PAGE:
Written by: Dan O'Bannon & Don Jakoby (screenplay), Colin Wilson (novel)
Directed by: Tobe Hooper
Starring: Steve Railsback, Peter Firth, and Mathilda May
Reviewed by: Brett Gallman
“That girl was no girl. She's totally alien to this planet and our life form... and totally dangerous."
In the twenty years since its demise, Cannon Films has achieved a cult appreciation that belies its status as a Hollywood laughingstock towards the end of the 80s. It was an appropriate and timely demise, as the studio was finally crushed under the weight of its own excess just as the decade of excess was winding down, thus solidifying itself as the quintessential movie studio for the 80s. And if that’s the case, then Lifeforce is quite possibly the masterwork of the Cannon repertoire—a big, nutty, “Cannon Extravaganza” indeed, one that’s so excessive that it bleeds over its own edges and refuses to contain itself to one genre. You may be inclined to laugh at it, but to do so is a defense mechanism to keep you from crying at the fact that major Hollywood studios aren’t making movies like this anymore.
The first of three Cannon features directed by Tobe Hooper, Lifeforce pairs the Texas Chain Saw Massacre director with Dan O’Bannon, who looked to be recapturing Alien glory. This seems especially noticeable when the film opens in space, where the crew of the Churchill discovers an ominous structure floating near Haley’s Comet. After exploring the spaceship, they discover a horde of dead bats and three humanoid figures (including a very naked Mathilda May). Their return journey goes badly, as mission control loses contact with the ship and decides to investigate. They find a ghost ship that’s been ravaged by fire and only contains the three humanoid aliens. Naturally, the trio is brought to Earth so scientists can perform an autopsy on their presumably dead bodies. That’s the wrong presumption. The female (a still very, gloriously naked Mathilda May) suddenly springs forth and literally drains the life(force) from the guard left to watch her.
So, within like 20 minutes of this one, you’ve got a perpetually naked Mathilda May roaming the English countryside, sapping hapless victims and reducing them to grotesque husks—and that’s just the launching point! It gets even nuttier from there when it’s discovered that Colonel Tom Carlsen (Steve Railsback) jetted from the Churchill in an escape pod. He’s recovered in Texas and returned to Britain in the hopes that he’ll be able to explain just what in the hell is going on, and, eventually, everyone starts to connect the dots: we’re dealing with space vampires (a fact known to the audience when the opening credits reveal that the film is adapted from Colin Wilson’s The Space Vampires). And if Lifeforce were content to update the old vampire beats with a wacky sci-fi/fantasy slant (the opening scene is essentially the approach to Dracula’s castle by way of Alien), it’d be pretty cool.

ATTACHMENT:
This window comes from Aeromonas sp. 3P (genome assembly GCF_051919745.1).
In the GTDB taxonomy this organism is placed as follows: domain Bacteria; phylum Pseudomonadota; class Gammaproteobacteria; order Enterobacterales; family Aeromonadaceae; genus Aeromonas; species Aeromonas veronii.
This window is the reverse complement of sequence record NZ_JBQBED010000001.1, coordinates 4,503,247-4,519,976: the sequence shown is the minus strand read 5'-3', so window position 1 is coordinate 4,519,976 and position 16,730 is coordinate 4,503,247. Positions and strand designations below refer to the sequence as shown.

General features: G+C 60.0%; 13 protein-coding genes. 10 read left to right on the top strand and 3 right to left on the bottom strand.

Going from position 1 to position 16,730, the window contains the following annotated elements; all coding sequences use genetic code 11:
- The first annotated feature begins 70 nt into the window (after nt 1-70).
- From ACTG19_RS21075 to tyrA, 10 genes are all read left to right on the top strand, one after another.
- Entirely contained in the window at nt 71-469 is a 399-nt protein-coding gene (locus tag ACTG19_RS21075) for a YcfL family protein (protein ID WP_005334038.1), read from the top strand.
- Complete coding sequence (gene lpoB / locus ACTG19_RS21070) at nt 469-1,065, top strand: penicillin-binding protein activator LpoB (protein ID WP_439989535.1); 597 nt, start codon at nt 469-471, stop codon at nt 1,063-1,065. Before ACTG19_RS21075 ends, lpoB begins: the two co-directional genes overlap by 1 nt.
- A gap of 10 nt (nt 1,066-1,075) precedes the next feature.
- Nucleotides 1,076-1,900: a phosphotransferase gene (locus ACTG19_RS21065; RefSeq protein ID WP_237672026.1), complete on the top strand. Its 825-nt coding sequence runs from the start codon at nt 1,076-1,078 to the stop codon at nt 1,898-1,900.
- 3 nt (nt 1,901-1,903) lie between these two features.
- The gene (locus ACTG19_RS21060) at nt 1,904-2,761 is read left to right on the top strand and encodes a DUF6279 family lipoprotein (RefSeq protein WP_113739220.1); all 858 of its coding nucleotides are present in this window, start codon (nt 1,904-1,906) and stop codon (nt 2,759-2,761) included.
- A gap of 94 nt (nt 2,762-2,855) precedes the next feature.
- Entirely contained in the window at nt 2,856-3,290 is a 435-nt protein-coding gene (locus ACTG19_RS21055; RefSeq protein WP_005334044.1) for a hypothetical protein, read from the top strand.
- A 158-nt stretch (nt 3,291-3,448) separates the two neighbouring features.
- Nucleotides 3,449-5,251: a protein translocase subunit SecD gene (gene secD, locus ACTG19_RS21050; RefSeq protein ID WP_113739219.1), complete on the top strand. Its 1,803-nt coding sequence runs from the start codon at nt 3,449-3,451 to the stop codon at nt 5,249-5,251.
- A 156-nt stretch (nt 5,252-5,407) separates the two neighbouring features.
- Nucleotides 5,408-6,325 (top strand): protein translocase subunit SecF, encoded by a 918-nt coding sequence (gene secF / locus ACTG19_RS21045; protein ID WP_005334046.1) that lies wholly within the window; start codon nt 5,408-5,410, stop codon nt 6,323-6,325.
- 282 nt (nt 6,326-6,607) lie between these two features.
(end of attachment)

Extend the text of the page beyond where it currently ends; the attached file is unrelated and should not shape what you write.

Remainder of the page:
But this is Golan and Globus we’re dealing with here, plus Hooper was no slouch (and arguably peaking right around this point—his brief Cannon run would end a year later with the gonzo Texas Chainsaw 2), so Lifeforce really goes after it. I assume Wilson’s novel is also responsible for a lot of the zaniness, and, if so, the film does not shy away from it. This is a very broad, very weird effort that unspools with reckless abandon. Taken as a whole, it feels incredibly audacious for this film to approach the two hour mark (it runs just short of 117 minutes in its uncut, European form), as it’s stuffed with enough ideas and modes to fill up three separate movies. What begins as an updated vampire tale shifts to a pod/possession movie, with Carlsen and company combing the countryside attempting to discover the vessel carrying the female vampire’s consciousness, a journey that leads them to a mental hospital run by Patrick Stewart.
As the film continues to mount, it starts to feel really bloated with the addition of various subplots (May’s vampire has taken Carlsen as her psychic, would-be lover), but the movie’s rarely boring. Each scene is nuttier than the last, and the film moves with relentless propulsion that relies on a ton of crazy exposition and expects viewers to keep up. Carlsen essentially acts as the world’s most cranked-out cipher, a total on-the-edge nutjob who screams his way through the film. He’s not exactly sympathetic as the tortured vampire’s lover—he’s just sort of there to have wild visions and make sure everyone is up to speed on the various developments, of which there are many. Let’s just say there’s so many that the film eventually morphs into a big, crazy disaster movie, where the nigh-apocalyptic London streets teem with the undead while the skies blaze with extraterrestrial lasers. It’s a huge, goddamn incredible mess, the likes of which I wish could be seen more often because Lifeforce goes down swinging and in a blaze of glory.